The Gulf Wars Revisited
Who exactly benefitted from American removal of Saddam’s Sunnis in Iraq?
Exactly 30 years ago, Iraq’s dictator Saddam Hussein invaded Kuwait and created a set of consequences that are with us today, including sectarianism, terrorism, and Iranian militancy. The Bush presidencies made a number of historical mistakes in dealing with Iraq and Iran. Iran, as a result, reaped the rewards of Saddam Hussein’s cruelty and greed, and American errors. The George H. W. Bush administration, for its part, was given a mandate by the United Nations to undo Saddam’s aggression in Kuwait. It should have been used to eliminate Saddam Hussein alone. At the same time, the collapse of the Soviet Union gave the George H. W. Bush administration an opportunity to deal with the radical Iranian regime, following the bloody eight years of war with Saddam’s Iraq. It was one of the Ayatollahs regime weakest periods. The George W. Bush administrations March, 2003 Second Gulf War, which was meant to disarm Saddam of his weapons of mass destruction, eliminated the Sunni-led Iraqi army. It enabled the Shiites to take over Iraq politically, thus opening the door for the Islamic Republic of Iran to virtually control Iraq. With the Sunni-led Iraqi army disbanded, many of its officers became involved in sectarianism that led to the rise of ISIS, and a wave of terror still rocking Iraq. Shiite Iran was able to capitalize on America handing over Iraq to Shiite rule. The U.S. destroying the Sunni-led Iraqi army led to a fundamental destabilization of the regional balance of power, and it freed the Iranians to pursue their expansionist dreams.
There was never a question about the necessity to topple Saddam Hussein, who was responsible for the murder of hundreds of thousands of Iraqi-Sunni’s, Shiites, and Kurds, as well as thousands of Kuwaitis. This maniacal dictator accused Kuwait on July 18, 1990 of stealing oil from Iraq and encroaching on Iraqi territory. He demanded $2.4 billion from Kuwait. Then, Tariq Aziz, Saddam’s foreign minister, accused Kuwait of stealing Iraqi petroleum over a decade. On August 1, 1990, the Arab League and Saudi Arabia suspended their mediation, and the next day, Iraqi troops invaded Kuwait with 100,000 soldiers and 300 tanks. On August 8, 1990, Iraq announced Kuwait’s “total and irreversible” incorporation into Iraq. Earlier, on August 6, 1990, the UN Security Council imposed an embargo on Saddam’s Iraq. Later in August, 1990, Saddam formally annexed Kuwait as Iraq’s 19th province. There were fears at this point that Saddam might order his forces into Saudi Arabia, and President George H. W. Bush then sent U.S. troops to Saudi Arabia.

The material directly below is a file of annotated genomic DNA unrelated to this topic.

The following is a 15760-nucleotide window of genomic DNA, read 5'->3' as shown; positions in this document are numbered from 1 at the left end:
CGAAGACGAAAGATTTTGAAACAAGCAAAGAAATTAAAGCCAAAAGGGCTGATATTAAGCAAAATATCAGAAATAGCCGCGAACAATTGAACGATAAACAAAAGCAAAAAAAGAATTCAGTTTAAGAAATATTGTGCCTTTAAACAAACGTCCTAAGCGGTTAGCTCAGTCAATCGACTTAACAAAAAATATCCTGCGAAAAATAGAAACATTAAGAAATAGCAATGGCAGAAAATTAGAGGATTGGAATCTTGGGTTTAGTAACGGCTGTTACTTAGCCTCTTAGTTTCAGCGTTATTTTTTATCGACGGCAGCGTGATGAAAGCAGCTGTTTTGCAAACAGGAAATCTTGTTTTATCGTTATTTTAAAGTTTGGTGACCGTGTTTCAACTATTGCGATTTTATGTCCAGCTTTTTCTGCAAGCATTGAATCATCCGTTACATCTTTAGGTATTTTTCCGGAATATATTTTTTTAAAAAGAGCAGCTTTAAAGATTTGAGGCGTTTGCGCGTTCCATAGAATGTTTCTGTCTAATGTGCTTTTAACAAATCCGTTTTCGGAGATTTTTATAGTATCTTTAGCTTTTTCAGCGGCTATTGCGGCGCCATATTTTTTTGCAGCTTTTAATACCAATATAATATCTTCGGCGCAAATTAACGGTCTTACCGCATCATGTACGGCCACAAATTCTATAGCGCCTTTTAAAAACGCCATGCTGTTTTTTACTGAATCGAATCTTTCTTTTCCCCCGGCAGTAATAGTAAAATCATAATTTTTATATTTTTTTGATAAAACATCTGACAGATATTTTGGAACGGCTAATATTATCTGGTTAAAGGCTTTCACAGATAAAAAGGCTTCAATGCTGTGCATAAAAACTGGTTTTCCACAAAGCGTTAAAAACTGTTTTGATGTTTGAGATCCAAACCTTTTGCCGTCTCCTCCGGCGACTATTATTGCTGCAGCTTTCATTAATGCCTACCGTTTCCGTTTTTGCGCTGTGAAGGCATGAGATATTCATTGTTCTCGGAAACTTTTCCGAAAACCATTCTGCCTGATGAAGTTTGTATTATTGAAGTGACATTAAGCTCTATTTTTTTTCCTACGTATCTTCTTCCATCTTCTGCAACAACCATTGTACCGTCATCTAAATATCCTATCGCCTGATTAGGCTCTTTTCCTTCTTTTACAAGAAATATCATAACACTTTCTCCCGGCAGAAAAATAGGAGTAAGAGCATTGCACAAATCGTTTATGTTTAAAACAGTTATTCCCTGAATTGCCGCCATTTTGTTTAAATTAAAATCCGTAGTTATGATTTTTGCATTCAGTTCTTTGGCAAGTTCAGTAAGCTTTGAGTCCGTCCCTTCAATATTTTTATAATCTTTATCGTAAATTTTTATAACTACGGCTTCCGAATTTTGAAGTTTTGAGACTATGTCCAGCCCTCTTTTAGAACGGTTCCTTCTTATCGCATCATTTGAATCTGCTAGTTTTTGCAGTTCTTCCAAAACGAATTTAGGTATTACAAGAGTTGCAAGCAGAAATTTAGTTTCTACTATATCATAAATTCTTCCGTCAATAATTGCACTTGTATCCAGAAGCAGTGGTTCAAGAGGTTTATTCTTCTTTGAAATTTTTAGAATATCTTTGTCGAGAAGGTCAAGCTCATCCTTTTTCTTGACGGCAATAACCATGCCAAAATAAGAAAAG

When diplomatic efforts to oust Saddam’s army out of Kuwait failed, the U.S. launched Operation Desert Storm on January 17, 1991. It was followed by intense aerial bombardment of Iraq. One hundred hours later, a ground assault by U.S. and coalition forces liberated Kuwait. In his attempt to draw the Arab world to his side, and break the Arab-Western coalition, Saddam fired 39 scud missiles into Israel, causing the death of 74 Israeli citizens. Two died from a direct hit, four from suffocation in gas masks, and the rest from heart attacks. The Israeli air force was ready to retaliate, but Prime Minister Shamir was persuaded by President Bush to stay put. The U.S. rushed Patriot Missiles to Israel and U.S. special forces knocked out the scud launching vehicles in western Iraq.
The George W. Bush administration did “Throw the baby out with the bath water.” This expression fits with the administration’s actions in taking out Saddam Hussein and his entire Sunni-led military establishment. As evil and destructive as Saddam was, his regime nevertheless kept the Iran at bay. When Saddam’s regime was removed in 2003, Iran became the dominant regional force. Once Saddam and the Sunnis were out of the picture, Iran managed to assert its control over Iraq through loyal Shiite militias’ and politicians. Iran was ensuring that Iraq could never again pose a threat as it did under Saddam.